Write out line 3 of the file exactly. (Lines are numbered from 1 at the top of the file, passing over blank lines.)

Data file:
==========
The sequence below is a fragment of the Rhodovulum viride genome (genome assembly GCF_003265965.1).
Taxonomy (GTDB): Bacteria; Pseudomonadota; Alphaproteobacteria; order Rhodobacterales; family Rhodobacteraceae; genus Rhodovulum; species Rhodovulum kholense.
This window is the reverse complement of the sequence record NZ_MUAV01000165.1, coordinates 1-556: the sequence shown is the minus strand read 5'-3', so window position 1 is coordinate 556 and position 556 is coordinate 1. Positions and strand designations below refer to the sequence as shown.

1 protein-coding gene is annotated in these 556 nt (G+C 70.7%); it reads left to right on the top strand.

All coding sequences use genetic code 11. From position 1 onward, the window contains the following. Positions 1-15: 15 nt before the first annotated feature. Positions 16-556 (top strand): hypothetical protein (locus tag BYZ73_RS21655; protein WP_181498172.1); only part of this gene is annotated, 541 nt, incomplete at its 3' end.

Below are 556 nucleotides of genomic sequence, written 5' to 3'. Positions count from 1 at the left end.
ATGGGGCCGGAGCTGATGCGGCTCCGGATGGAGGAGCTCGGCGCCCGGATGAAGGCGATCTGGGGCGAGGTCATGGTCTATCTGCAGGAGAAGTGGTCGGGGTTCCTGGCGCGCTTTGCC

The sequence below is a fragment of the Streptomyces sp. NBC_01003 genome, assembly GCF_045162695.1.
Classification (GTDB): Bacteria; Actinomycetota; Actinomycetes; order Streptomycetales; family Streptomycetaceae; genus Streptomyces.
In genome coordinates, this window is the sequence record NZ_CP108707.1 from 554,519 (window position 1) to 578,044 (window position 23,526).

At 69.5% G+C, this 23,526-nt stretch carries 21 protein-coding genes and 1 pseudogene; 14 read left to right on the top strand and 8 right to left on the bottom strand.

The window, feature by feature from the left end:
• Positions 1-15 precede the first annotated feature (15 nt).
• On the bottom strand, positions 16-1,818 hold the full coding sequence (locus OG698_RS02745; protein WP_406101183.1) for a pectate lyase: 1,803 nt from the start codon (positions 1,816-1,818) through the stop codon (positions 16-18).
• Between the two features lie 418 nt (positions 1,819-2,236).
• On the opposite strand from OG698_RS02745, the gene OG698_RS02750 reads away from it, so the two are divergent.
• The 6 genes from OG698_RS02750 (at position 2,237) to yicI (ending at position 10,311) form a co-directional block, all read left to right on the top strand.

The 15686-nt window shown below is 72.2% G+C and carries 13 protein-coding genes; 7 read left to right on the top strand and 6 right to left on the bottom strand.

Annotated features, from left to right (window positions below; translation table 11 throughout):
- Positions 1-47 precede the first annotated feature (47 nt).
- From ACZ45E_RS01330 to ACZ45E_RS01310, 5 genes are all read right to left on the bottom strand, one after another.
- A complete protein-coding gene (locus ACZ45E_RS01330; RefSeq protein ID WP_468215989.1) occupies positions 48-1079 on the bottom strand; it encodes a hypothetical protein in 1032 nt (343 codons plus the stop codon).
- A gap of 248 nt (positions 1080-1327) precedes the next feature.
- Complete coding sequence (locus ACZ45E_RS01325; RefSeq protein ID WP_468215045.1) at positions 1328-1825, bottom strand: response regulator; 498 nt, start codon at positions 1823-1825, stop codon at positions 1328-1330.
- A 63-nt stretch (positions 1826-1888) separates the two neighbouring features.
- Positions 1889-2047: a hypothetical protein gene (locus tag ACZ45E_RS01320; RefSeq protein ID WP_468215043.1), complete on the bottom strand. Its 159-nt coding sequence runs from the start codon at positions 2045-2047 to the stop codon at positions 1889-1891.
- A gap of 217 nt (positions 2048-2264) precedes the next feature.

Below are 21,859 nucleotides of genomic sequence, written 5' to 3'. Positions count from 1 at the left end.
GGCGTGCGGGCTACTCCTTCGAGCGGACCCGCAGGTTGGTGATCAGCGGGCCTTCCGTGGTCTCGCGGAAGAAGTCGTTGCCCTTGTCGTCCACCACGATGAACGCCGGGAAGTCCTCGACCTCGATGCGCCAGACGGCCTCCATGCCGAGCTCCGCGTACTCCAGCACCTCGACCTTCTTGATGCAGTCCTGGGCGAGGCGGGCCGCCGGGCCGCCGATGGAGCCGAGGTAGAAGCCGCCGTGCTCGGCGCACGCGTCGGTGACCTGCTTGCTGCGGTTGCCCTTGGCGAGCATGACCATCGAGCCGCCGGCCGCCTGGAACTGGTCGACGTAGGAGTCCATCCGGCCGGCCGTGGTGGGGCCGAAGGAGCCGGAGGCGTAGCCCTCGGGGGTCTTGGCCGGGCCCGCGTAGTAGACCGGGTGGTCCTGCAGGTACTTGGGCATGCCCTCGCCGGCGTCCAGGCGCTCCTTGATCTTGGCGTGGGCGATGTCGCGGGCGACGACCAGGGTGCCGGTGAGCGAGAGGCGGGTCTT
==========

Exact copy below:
This window is the reverse complement of the sequence record NZ_MUAV01000165.1, coordinates 1-556: the sequence shown is the minus strand read 5'-3', so window position 1 is coordinate 556 and position 556 is coordinate 1. Positions and strand designations below refer to the sequence as shown.